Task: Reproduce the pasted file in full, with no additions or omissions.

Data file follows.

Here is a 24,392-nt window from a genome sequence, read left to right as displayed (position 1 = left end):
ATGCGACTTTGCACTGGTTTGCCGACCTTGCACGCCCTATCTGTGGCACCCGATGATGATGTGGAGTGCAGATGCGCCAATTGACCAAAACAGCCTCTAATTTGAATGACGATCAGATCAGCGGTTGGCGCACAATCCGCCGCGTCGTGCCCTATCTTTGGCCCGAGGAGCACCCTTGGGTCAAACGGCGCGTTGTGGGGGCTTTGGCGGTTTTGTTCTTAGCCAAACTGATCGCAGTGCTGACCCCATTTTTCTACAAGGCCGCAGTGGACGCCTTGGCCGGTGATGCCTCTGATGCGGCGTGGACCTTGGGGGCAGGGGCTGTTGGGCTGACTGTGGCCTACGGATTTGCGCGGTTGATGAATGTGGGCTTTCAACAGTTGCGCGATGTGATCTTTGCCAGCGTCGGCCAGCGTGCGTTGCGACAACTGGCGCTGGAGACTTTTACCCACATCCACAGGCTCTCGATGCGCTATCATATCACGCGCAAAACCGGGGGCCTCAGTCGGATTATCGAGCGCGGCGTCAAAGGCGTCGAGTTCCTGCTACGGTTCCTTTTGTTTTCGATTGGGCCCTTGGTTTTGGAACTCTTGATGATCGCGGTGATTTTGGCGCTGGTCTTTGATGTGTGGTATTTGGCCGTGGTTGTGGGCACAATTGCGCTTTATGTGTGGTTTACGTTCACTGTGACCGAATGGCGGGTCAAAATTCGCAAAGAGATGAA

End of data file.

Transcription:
Here is a 24,392-nt window from a genome sequence, read left to right as displayed (position 1 = left end):
ATGCGACTTTGCACTGGTTTGCCGACCTTGCACGCCCTATCTGTGGCACCCGATGATGATGTGGAGTGCAGATGCGCCAATTGACCAAAACAGCCTCTAATTTGAATGACGATCAGATCAGCGGTTGGCGCACAATCCGCCGCGTCGTGCCCTATCTTTGGCCCGAGGAGCACCCTTGGGTCAAACGGCGCGTTGTGGGGGCTTTGGCGGTTTTGTTCTTAGCCAAACTGATCGCAGTGCTGACCCCATTTTTCTACAAGGCCGCAGTGGACGCCTTGGCCGGTGATGCCTCTGATGCGGCGTGGACCTTGGGGGCAGGGGCTGTTGGGCTGACTGTGGCCTACGGATTTGCGCGGTTGATGAATGTGGGCTTTCAACAGTTGCGCGATGTGATCTTTGCCAGCGTCGGCCAGCGTGCGTTGCGACAACTGGCGCTGGAGACTTTTACCCACATCCACAGGCTCTCGATGCGCTATCATATCACGCGCAAAACCGGGGGCCTCAGTCGGATTATCGAGCGCGGCGTCAAAGGCGTCGAGTTCCTGCTACGGTTCCTTTTGTTTTCGATTGGGCCCTTGGTTTTGGAACTCTTGATGATCGCGGTGATTTTGGCGCTGGTCTTTGATGTGTGGTATTTGGCCGTGGTTGTGGGCACAATTGCGCTTTATGTGTGGTTTACGTTCACTGTGACCGAATGGCGGGTCAAAATTCGCAAAGAGATGAA